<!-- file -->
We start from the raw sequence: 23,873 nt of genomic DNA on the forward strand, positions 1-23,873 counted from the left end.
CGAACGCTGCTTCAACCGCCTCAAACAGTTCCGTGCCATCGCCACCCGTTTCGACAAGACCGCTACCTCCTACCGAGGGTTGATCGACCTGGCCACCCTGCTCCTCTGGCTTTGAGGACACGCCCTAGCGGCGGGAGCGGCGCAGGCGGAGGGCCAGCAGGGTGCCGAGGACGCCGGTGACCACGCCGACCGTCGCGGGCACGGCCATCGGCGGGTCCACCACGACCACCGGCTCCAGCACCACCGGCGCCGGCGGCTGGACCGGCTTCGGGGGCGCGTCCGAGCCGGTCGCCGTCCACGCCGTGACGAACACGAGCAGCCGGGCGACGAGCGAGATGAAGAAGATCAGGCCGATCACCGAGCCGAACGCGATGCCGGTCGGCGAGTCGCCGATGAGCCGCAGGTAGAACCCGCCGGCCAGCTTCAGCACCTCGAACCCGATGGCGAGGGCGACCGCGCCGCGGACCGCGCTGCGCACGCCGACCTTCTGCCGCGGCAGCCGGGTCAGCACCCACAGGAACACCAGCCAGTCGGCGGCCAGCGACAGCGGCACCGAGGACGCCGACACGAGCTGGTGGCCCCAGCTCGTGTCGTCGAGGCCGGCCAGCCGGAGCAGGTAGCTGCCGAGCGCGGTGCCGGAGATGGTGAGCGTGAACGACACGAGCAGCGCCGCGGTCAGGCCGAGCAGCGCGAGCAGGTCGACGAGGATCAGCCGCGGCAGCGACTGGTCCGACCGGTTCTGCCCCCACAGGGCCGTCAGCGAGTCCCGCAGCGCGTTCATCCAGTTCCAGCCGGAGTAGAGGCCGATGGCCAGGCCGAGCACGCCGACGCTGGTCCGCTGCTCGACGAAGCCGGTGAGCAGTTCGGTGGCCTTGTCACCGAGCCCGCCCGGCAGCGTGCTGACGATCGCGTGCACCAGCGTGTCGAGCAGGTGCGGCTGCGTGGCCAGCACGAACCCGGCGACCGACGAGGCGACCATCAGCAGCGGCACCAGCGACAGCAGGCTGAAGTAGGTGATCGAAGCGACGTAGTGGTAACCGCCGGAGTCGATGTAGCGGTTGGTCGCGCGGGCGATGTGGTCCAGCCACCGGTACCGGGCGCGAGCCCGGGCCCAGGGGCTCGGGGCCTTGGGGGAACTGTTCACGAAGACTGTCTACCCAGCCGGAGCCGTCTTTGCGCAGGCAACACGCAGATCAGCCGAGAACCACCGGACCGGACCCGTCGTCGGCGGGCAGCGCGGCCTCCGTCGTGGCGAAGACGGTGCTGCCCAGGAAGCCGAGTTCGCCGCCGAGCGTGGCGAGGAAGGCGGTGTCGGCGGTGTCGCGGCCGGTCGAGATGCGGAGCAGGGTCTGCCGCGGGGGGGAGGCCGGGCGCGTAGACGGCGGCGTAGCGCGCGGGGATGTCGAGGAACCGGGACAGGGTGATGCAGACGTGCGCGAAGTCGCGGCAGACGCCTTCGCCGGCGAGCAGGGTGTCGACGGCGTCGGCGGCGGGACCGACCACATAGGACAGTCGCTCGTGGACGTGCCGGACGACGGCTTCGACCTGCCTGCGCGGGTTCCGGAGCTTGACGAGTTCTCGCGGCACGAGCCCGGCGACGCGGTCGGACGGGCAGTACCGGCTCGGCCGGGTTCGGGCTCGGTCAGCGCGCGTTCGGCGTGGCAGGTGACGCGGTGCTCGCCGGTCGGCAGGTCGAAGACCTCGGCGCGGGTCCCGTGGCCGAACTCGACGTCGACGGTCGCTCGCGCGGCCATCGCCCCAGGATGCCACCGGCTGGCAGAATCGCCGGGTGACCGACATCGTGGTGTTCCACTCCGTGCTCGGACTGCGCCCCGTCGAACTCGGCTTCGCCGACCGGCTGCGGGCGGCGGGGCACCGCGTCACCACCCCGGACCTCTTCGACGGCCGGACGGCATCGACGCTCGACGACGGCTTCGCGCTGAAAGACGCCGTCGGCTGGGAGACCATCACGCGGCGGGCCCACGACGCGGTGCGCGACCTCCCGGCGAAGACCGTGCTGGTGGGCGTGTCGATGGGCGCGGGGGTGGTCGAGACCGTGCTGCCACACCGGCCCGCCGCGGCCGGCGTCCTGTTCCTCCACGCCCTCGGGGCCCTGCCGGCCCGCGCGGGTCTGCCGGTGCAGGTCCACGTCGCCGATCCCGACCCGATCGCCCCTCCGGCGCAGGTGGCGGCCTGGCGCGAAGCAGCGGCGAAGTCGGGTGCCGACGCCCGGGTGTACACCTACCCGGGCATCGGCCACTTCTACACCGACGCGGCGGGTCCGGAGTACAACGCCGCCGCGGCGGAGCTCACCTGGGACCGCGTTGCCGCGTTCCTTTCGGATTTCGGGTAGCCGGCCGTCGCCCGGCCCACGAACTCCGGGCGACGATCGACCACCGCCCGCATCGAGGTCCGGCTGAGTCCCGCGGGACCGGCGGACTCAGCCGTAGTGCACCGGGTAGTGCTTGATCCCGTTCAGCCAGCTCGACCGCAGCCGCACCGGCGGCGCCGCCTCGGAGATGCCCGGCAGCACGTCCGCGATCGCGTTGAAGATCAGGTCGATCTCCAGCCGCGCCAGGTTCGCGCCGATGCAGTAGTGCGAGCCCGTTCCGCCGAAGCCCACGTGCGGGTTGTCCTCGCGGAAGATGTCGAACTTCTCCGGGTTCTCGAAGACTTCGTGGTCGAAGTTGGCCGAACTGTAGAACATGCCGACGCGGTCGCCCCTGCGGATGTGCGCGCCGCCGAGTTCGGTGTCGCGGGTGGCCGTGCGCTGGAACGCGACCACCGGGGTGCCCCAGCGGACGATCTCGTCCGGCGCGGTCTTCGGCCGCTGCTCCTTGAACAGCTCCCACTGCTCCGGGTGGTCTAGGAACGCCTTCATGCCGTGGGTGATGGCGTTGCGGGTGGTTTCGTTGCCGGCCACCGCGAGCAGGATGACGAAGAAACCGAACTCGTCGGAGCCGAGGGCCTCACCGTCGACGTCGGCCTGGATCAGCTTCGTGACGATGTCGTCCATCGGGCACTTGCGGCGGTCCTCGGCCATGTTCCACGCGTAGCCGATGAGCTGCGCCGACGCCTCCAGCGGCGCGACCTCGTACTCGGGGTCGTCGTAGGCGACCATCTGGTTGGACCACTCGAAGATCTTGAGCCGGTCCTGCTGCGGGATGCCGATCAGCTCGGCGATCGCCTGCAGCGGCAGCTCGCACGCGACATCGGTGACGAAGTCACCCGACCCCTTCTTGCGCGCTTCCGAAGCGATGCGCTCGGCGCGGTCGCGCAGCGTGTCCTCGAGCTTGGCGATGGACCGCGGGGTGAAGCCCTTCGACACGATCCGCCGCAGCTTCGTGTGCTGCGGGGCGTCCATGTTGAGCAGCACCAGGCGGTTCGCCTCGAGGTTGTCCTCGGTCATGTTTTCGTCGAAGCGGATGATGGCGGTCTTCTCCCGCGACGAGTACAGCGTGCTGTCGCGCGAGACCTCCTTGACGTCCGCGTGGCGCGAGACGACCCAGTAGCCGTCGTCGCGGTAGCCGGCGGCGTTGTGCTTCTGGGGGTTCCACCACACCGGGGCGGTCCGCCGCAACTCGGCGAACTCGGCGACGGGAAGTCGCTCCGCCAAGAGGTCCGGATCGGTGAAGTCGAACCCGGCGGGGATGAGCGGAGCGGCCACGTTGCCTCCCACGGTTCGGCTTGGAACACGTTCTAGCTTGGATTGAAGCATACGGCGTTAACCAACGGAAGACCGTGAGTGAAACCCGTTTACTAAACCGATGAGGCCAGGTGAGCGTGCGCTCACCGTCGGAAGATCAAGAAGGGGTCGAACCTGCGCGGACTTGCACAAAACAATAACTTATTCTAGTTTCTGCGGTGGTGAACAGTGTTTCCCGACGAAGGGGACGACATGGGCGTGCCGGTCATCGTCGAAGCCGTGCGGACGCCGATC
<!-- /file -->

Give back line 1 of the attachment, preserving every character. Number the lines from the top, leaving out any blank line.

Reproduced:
We start from the raw sequence: 23,873 nt of genomic DNA on the forward strand, positions 1-23,873 counted from the left end.